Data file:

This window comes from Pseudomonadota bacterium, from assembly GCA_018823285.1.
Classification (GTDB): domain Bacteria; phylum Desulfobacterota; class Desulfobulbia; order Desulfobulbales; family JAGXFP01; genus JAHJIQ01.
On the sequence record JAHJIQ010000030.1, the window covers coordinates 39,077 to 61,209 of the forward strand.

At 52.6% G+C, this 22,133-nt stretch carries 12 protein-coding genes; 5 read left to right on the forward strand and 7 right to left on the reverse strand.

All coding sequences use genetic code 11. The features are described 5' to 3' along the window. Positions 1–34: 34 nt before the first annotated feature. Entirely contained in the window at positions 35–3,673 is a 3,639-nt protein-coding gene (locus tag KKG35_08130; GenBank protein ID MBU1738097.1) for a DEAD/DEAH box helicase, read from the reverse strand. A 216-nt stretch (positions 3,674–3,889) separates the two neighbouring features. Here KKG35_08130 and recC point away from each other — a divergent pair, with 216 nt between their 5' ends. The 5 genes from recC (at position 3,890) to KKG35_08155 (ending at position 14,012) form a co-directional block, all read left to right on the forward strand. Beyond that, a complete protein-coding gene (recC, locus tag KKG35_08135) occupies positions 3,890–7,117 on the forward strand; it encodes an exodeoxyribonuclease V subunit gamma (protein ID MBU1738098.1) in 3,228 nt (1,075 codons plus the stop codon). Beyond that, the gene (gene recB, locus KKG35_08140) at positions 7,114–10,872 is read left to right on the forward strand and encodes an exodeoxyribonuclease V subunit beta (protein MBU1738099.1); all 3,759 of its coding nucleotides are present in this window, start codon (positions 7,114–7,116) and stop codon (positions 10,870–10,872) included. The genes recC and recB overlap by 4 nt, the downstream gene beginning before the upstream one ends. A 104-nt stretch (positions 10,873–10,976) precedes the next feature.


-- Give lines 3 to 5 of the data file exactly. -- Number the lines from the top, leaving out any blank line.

On the sequence record JAHJIQ010000030.1, the window covers coordinates 39,077 to 61,209 of the forward strand.

At 52.6% G+C, this 22,133-nt stretch carries 12 protein-coding genes; 5 read left to right on the forward strand and 7 right to left on the reverse strand.

All coding sequences use genetic code 11. The features are described 5' to 3' along the window. Positions 1–34: 34 nt before the first annotated feature. Entirely contained in the window at positions 35–3,673 is a 3,639-nt protein-coding gene (locus tag KKG35_08130; GenBank protein ID MBU1738097.1) for a DEAD/DEAH box helicase, read from the reverse strand. A 216-nt stretch (positions 3,674–3,889) separates the two neighbouring features. Here KKG35_08130 and recC point away from each other — a divergent pair, with 216 nt between their 5' ends. The 5 genes from recC (at position 3,890) to KKG35_08155 (ending at position 14,012) form a co-directional block, all read left to right on the forward strand. Beyond that, a complete protein-coding gene (recC, locus tag KKG35_08135) occupies positions 3,890–7,117 on the forward strand; it encodes an exodeoxyribonuclease V subunit gamma (protein ID MBU1738098.1) in 3,228 nt (1,075 codons plus the stop codon). Beyond that, the gene (gene recB, locus KKG35_08140) at positions 7,114–10,872 is read left to right on the forward strand and encodes an exodeoxyribonuclease V subunit beta (protein MBU1738099.1); all 3,759 of its coding nucleotides are present in this window, start codon (positions 7,114–7,116) and stop codon (positions 10,870–10,872) included. The genes recC and recB overlap by 4 nt, the downstream gene beginning before the upstream one ends. A 104-nt stretch (positions 10,873–10,976) precedes the next feature.